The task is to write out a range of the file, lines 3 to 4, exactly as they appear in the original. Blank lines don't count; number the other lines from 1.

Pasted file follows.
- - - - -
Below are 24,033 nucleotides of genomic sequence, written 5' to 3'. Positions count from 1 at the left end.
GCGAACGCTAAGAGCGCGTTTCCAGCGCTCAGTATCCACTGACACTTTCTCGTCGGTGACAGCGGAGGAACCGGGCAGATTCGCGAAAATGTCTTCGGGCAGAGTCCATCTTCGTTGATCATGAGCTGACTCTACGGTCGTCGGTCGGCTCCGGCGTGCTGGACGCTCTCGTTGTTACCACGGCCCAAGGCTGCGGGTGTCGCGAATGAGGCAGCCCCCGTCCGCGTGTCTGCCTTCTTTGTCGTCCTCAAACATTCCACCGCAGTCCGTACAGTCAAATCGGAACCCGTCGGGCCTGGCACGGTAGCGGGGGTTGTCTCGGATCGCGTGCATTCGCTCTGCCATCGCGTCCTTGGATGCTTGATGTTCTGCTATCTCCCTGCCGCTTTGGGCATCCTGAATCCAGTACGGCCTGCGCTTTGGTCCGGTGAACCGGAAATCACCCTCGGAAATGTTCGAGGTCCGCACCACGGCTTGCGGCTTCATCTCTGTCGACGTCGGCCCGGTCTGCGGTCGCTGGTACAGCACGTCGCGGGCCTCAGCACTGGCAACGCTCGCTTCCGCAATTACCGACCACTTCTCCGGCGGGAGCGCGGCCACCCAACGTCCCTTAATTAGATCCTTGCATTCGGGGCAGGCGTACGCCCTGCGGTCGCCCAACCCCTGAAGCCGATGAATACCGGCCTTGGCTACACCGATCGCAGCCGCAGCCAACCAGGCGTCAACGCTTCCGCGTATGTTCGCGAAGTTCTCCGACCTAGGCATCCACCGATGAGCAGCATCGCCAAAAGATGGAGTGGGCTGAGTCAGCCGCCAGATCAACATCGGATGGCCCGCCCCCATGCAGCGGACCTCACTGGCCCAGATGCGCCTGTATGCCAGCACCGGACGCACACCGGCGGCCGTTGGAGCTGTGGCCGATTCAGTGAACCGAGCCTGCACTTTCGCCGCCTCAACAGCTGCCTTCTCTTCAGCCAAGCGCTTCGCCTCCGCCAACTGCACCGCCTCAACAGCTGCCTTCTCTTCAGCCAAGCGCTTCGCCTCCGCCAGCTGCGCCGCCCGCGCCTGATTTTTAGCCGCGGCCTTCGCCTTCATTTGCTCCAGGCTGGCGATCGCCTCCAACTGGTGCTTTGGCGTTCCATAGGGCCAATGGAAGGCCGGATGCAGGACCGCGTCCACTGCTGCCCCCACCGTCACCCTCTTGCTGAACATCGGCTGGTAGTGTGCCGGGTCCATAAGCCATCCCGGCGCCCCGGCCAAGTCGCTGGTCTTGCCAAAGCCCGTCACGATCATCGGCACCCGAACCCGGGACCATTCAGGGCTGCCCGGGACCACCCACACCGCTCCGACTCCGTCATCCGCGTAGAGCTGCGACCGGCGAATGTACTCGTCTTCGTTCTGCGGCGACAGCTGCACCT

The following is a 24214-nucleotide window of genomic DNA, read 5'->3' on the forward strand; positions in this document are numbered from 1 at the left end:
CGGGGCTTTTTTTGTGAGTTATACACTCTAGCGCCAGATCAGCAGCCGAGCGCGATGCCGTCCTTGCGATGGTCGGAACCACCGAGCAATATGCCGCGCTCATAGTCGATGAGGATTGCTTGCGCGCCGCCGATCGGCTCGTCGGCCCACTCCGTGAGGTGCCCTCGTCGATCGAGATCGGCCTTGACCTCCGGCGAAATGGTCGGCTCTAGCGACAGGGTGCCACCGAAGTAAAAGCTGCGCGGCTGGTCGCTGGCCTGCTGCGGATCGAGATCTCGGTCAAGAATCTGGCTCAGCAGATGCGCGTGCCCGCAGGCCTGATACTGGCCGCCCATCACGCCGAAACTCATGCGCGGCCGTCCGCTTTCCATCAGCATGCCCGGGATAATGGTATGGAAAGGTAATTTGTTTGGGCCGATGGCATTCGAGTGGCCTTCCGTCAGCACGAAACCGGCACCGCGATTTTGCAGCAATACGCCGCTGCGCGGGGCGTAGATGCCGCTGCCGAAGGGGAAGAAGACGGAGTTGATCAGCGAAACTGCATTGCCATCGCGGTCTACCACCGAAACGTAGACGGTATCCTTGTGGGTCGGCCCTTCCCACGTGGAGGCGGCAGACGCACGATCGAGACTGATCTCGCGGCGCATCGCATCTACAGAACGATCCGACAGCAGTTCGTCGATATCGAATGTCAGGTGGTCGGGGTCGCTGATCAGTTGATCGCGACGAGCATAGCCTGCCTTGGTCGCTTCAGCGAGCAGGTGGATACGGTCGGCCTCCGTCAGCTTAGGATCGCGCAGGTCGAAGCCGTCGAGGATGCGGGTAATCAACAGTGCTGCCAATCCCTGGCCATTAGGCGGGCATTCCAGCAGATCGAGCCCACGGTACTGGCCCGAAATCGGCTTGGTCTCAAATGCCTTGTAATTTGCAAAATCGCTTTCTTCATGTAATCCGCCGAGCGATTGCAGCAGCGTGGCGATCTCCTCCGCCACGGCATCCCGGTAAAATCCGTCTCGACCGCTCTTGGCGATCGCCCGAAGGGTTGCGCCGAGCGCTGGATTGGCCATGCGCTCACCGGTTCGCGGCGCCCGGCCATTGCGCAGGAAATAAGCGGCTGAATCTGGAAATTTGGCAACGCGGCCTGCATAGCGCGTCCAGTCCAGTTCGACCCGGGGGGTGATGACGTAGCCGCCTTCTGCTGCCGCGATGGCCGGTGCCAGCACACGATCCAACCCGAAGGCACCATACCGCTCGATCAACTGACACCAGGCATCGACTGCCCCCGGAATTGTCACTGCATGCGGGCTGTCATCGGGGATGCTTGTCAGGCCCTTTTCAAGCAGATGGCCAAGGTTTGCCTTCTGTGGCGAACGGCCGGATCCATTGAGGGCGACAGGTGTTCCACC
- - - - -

The following is a 24214-nucleotide window of genomic DNA, read 5'->3' on the forward strand; positions in this document are numbered from 1 at the left end:
CGGGGCTTTTTTTGTGAGTTATACACTCTAGCGCCAGATCAGCAGCCGAGCGCGATGCCGTCCTTGCGATGGTCGGAACCACCGAGCAATATGCCGCGCTCATAGTCGATGAGGATTGCTTGCGCGCCGCCGATCGGCTCGTCGGCCCACTCCGTGAGGTGCCCTCGTCGATCGAGATCGGCCTTGACCTCCGGCGAAATGGTCGGCTCTAGCGACAGGGTGCCACCGAAGTAAAAGCTGCGCGGCTGGTCGCTGGCCTGCTGCGGATCGAGATCTCGGTCAAGAATCTGGCTCAGCAGATGCGCGTGCCCGCAGGCCTGATACTGGCCGCCCATCACGCCGAAACTCATGCGCGGCCGTCCGCTTTCCATCAGCATGCCCGGGATAATGGTATGGAAAGGTAATTTGTTTGGGCCGATGGCATTCGAGTGGCCTTCCGTCAGCACGAAACCGGCACCGCGATTTTGCAGCAATACGCCGCTGCGCGGGGCGTAGATGCCGCTGCCGAAGGGGAAGAAGACGGAGTTGATCAGCGAAACTGCATTGCCATCGCGGTCTACCACCGAAACGTAGACGGTATCCTTGTGGGTCGGCCCTTCCCACGTGGAGGCGGCAGACGCACGATCGAGACTGATCTCGCGGCGCATCGCATCTACAGAACGATCCGACAGCAGTTCGTCGATATCGAATGTCAGGTGGTCGGGGTCGCTGATCAGTTGATCGCGACGAGCATAGCCTGCCTTGGTCGCTTCAGCGAGCAGGTGGATACGGTCGGCCTCCGTCAGCTTAGGATCGCGCAGGTCGAAGCCGTCGAGGATGCGGGTAATCAACAGTGCTGCCAATCCCTGGCCATTAGGCGGGCATTCCAGCAGATCGAGCCCACGGTACTGGCCCGAAATCGGCTTGGTCTCAAATGCCTTGTAATTTGCAAAATCGCTTTCTTCATGTAATCCGCCGAGCGATTGCAGCAGCGTGGCGATCTCCTCCGCCACGGCATCCCGGTAAAATCCGTCTCGACCGCTCTTGGCGATCGCCCGAAGGGTTGCGCCGAGCGCTGGATTGGCCATGCGCTCACCGGTTCGCGGCGCCCGGCCATTGCGCAGGAAATAAGCGGCTGAATCTGGAAATTTGGCAACGCGGCCTGCATAGCGCGTCCAGTCCAGTTCGACCCGGGGGGTGATGACGTAGCCGCCTTCTGCTGCCGCGATGGCCGGTGCCAGCACACGATCCAACCCGAAGGCACCATACCGCTCGATCAACTGACACCAGGCATCGACTGCCCCCGGAATTGTCACTGCATGCGGGCTGTCATCGGGGATGCTTGTCAGGCCCTTTTCAAGCAGATGGCCAAGGTTTGCCTTCTGTGGCGAACGGCCGGATCCATTGAGGGCGACAGGTGTTCCACC